The main recipients of the subsidized weaponry are Kazakhstan, Armenia, and Belarus, Bordyuzha said. The other two CSTO members, Kyrgyzstan and Tajikistan, are getting direct Russian military aid packages of more than a billion dollars each.
Both Armenia and Azerbaijan are conducting large-scale military exercises as tension along the border between the two nemeses has spiked in recent days.
Azerbaijan's defense ministry announced on September 6 that they were mobilizing 65,000 troops -- which would represent nearly the entire armed forces -- to test their readiness. The exercises also included 700 armored vehicles, 500 rockets and artillery units, 40 airplanes and 50 helicopters, and 20 naval ships, the MoD said. The exercises had not been previously announced and the MoD did not give further explanation of why they were being held.
That drill starts as Armenia is holding unprecedented exercises of its own. That exercise, called Shant 2015, is less military and more political, simulating how various branches of the government would respond in case of war.
Participants included a working group from the Collective Security Treaty Organization, the Russia-led political-military bloc. One of the tasks before the Armenian foreign ministry in the drill, Armenian media reported, was "what to do if one of the CSTO partners (but not Russia) does not fulfill its commitments?” Armenia's leadership has criticized its Turkic nominal allies in the CSTO, Kazakhstan and Kyrgyzstan, for supporting Azerbaijan's side in the dispute over the disputed territory of Nagorno Karabakh.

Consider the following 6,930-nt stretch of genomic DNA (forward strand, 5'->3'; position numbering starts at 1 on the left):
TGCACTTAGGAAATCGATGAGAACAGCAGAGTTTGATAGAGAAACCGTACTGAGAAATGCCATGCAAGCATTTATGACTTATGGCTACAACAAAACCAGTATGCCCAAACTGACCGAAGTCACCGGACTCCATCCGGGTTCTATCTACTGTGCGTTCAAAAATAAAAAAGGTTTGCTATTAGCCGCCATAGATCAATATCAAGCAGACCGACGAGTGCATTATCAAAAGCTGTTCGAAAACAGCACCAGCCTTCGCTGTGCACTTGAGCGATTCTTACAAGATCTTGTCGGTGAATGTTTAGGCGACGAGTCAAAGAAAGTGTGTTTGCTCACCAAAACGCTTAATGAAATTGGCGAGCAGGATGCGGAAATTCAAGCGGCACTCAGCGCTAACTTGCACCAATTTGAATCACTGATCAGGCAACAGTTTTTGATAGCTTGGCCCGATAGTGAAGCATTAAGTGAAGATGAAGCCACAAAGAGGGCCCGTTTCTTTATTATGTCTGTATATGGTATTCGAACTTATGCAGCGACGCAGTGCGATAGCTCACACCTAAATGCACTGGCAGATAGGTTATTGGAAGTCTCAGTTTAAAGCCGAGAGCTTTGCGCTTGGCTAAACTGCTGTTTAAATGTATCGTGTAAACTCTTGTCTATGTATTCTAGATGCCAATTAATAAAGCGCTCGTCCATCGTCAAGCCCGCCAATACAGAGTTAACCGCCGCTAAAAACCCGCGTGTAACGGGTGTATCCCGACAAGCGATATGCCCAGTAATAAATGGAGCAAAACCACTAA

Troops from Central Asia, Armenia, and Belarus are conducting military exercises with Russia near the borders of Estonia and Latvia.
The exercises are being held under the auspices of the Collective Security Treaty Organization, the Russia-led political-military bloc. It's the CSTO's annual exercise, but this year's location -- in the Pskov region, about 40 kilometers from the Estonian border, and only a little farther to Latvia -- is an intriguing one considering the ongoing tension between Russia and the Eastern European NATO members.
During the drills, the CSTO's rapid reaction forces "will conduct a joint operation to localize an armed conflict with the aim of restoring territorial integrity and defending constitutional order in a simulated CSTO member state, working out tasks for destroying irregular armed formations," the organization said in a statement.